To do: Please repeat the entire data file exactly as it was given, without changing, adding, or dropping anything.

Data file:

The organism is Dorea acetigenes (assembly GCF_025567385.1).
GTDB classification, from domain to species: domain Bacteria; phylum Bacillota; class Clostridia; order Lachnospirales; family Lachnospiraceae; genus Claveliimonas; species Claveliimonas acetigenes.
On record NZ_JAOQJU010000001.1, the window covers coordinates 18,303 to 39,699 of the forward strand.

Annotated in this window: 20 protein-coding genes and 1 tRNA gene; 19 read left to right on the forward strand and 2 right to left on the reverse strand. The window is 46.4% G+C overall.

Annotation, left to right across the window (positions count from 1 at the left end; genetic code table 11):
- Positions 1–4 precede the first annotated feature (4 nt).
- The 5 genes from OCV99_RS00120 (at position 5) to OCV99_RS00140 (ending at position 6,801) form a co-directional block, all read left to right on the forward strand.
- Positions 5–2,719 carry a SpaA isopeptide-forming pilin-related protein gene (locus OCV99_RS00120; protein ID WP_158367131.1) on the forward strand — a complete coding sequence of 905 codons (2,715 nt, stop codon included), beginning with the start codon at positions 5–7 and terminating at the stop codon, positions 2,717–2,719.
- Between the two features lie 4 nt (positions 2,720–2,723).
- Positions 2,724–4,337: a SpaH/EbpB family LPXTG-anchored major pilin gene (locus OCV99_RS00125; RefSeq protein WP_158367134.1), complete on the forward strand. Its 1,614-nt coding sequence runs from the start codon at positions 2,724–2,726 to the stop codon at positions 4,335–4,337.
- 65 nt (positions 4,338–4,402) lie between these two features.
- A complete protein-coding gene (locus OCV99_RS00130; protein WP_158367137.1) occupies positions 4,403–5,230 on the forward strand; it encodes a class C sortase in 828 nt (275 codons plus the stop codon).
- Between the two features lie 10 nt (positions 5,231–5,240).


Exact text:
The organism is Dorea acetigenes (assembly GCF_025567385.1).
GTDB classification, from domain to species: domain Bacteria; phylum Bacillota; class Clostridia; order Lachnospirales; family Lachnospiraceae; genus Claveliimonas; species Claveliimonas acetigenes.
On record NZ_JAOQJU010000001.1, the window covers coordinates 18,303 to 39,699 of the forward strand.

Annotated in this window: 20 protein-coding genes and 1 tRNA gene; 19 read left to right on the forward strand and 2 right to left on the reverse strand. The window is 46.4% G+C overall.

Annotation, left to right across the window (positions count from 1 at the left end; genetic code table 11):
- Positions 1–4 precede the first annotated feature (4 nt).
- The 5 genes from OCV99_RS00120 (at position 5) to OCV99_RS00140 (ending at position 6,801) form a co-directional block, all read left to right on the forward strand.
- Positions 5–2,719 carry a SpaA isopeptide-forming pilin-related protein gene (locus OCV99_RS00120; protein ID WP_158367131.1) on the forward strand — a complete coding sequence of 905 codons (2,715 nt, stop codon included), beginning with the start codon at positions 5–7 and terminating at the stop codon, positions 2,717–2,719.
- Between the two features lie 4 nt (positions 2,720–2,723).
- Positions 2,724–4,337: a SpaH/EbpB family LPXTG-anchored major pilin gene (locus OCV99_RS00125; RefSeq protein WP_158367134.1), complete on the forward strand. Its 1,614-nt coding sequence runs from the start codon at positions 2,724–2,726 to the stop codon at positions 4,335–4,337.
- 65 nt (positions 4,338–4,402) lie between these two features.
- A complete protein-coding gene (locus OCV99_RS00130; protein WP_158367137.1) occupies positions 4,403–5,230 on the forward strand; it encodes a class C sortase in 828 nt (275 codons plus the stop codon).
- Between the two features lie 10 nt (positions 5,231–5,240).